Urban Frontier

How many times have you driven past an abandoned home or building and thought, "What a shame," or "Why do they just let them sit there?" or "Man, could I do something with that." It's a common react

How many times have you driven past an abandoned home or building and thought, "What a shame," or "Why do they just let them sit there?" or "Man, could I do something with that." It's a common reaction to neighborhood blight and neglect throughout the city, especially when seen through the eyes of those of us who lack the money to be real estate developers. We just want a place to live, chasing after the fabled American Dream of a home we can call our own.

The dream sometimes seems quite distant. Living paycheck to paycheck, the common situation for those in today's "service economy" isn't conducive to saving the capital needed for a down payment on real estate. So we continue to fork over our rent money each month, making our contribution to the wealth of others but having precious little to show for our own efforts.

We watch the tremendous waste occurring all around us, but we feel there's nothing we can do about it because we're stuck where we are. Many abandoned buildings downtown and in Over-the-Rhine are beyond the means of ordinary people. Their future hangs in the balance between historic preservation and commercial potential.

Commercial potential depends on getting people with money to spend it on these neighborhoods.

But people simply don't want to invest it in neighborhoods where they don't see others doing the same, so they wait for a pack mentality to arise, a frenzy of gentrification, the next Main Street.

Fortunately, there is a means for working-class singles and families to buy homes that might otherwise remain distant dreams. Cincinnati's Urban Homesteading Program is a prime example of how government can and does work on a social level. The program, administered through the city's Department of Neighborhood Services, operates as a lottery, where qualified participants enter their names for the chance to purchase selected properties for $1. The lottery winners then must secure a bank loan to pay for the rehabs needed to make the house livable. That bank loan then serves as the mortgage on the property. Essentially, Urban Homesteading allows people to become homeowners without the cost of a downpayment.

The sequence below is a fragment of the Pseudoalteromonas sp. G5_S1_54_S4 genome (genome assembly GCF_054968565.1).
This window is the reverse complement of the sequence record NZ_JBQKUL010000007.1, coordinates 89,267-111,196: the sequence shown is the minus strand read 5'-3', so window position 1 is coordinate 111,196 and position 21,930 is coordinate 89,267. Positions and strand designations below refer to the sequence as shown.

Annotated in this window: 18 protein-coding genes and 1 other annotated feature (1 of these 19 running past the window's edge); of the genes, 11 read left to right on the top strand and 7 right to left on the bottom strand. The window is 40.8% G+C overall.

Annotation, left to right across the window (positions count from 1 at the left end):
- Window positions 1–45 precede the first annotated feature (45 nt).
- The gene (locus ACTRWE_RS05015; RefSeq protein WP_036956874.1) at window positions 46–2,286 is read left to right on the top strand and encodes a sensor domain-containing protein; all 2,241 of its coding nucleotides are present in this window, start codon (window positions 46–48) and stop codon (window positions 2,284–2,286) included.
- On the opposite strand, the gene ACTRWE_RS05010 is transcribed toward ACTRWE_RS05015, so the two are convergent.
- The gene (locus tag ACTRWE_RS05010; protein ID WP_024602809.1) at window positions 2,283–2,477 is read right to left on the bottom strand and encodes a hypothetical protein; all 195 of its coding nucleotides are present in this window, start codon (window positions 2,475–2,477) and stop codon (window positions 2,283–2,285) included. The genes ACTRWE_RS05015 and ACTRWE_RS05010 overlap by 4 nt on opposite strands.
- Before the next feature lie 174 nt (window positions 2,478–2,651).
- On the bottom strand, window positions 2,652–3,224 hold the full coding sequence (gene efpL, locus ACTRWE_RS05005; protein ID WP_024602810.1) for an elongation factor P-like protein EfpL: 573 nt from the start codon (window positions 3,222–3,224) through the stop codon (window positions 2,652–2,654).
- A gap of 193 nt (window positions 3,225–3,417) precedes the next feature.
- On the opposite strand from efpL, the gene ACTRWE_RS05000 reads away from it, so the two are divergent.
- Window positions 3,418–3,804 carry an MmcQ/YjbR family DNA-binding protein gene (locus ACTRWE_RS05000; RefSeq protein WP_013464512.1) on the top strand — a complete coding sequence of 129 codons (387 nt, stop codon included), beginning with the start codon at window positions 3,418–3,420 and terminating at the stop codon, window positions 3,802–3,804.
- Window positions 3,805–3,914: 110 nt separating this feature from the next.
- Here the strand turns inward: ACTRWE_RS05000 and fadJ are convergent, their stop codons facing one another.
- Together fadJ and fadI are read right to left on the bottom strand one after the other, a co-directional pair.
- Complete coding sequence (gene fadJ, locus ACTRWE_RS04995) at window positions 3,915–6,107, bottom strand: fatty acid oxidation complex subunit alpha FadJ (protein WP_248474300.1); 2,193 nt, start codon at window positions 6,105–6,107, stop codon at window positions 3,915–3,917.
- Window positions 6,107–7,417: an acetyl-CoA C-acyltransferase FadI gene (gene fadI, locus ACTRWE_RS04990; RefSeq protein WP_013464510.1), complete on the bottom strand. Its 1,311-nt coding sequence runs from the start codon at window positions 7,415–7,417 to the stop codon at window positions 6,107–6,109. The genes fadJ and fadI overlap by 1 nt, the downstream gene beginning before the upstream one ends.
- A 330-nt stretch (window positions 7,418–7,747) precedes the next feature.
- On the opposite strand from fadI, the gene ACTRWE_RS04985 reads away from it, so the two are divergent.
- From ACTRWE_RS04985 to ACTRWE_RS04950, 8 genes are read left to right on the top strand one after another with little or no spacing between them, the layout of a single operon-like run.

"They can get in pretty cheap," says Hermann Bowling, a program administrator. He says that the lowest end of the rehabs for this season's "dollar house" is $20,000 to $25,000 for a couple of two-bedroom homes in Price Hill. The next lottery will be held April 27 and features 15 houses scattered throughout different neighborhoods. Out of about 100 applicants, 40 will be entered in drawings for the 15 houses, so individual odds are quite favorable. The most expensive rehab in this batch of houses is around $90,000 for a multi-family.

"These aren't going to be places in Hyde Park or Mount Lookout," Bowling advises. "We do a lot in Price Hill and a lot in Evanston. We try to get a diverse group of properties."

The Homesteading Program was on hiatus from 1993 to 1997. At that time, the federal government had shifted funding to a program where houses had to be totally rehabbed first and then sold on the open market, resulting in properties lacking much in the way of individuality or distinction. Most interiors ended up being simply white and beige. Bowling points out that with the Homesteading Program the homeowner does get to make decisions in the rehab.

I know. The Evanston house I've lived in for the past 10 years was won in one of Bowling's lotteries. The rehab came in at around $34,000. Unlike other low-cost housing programs, I was able to pick and choose different options for my house, like foregoing carpeting throughout, paint-graining the floors myself and having a skylight installed in my studio with the money I saved. I also had new capitals carved to replace the rotted ones on my porch pillars, little details that enhance the house's architectural integrity but that are often ignored in government-run slap-dash rehabs.

The $1 house lotteries happen a few times a year depending on the availability of properties and of homeowners to match them with. "The last lottery had so few people we didn't give away seven houses," Bowling says, adding that he hopes to have another 12 to 15 houses available for a lottery in September.

Income qualifications for the $1 houses are quite generous. A single person cannot make more than $35,000 per year, or $41,750 for a family of four. Applicants cannot have owned a home for the past three years and are expected to live in their home for three years following. Bowling's advice for anyone interested in future lotteries is to get involved now, get an application and get qualified for the program.

For more information on the Urban Homesteading Program or to get an application, call Hermann Bowling at the Department of Neighborhood Services, 352-1949.

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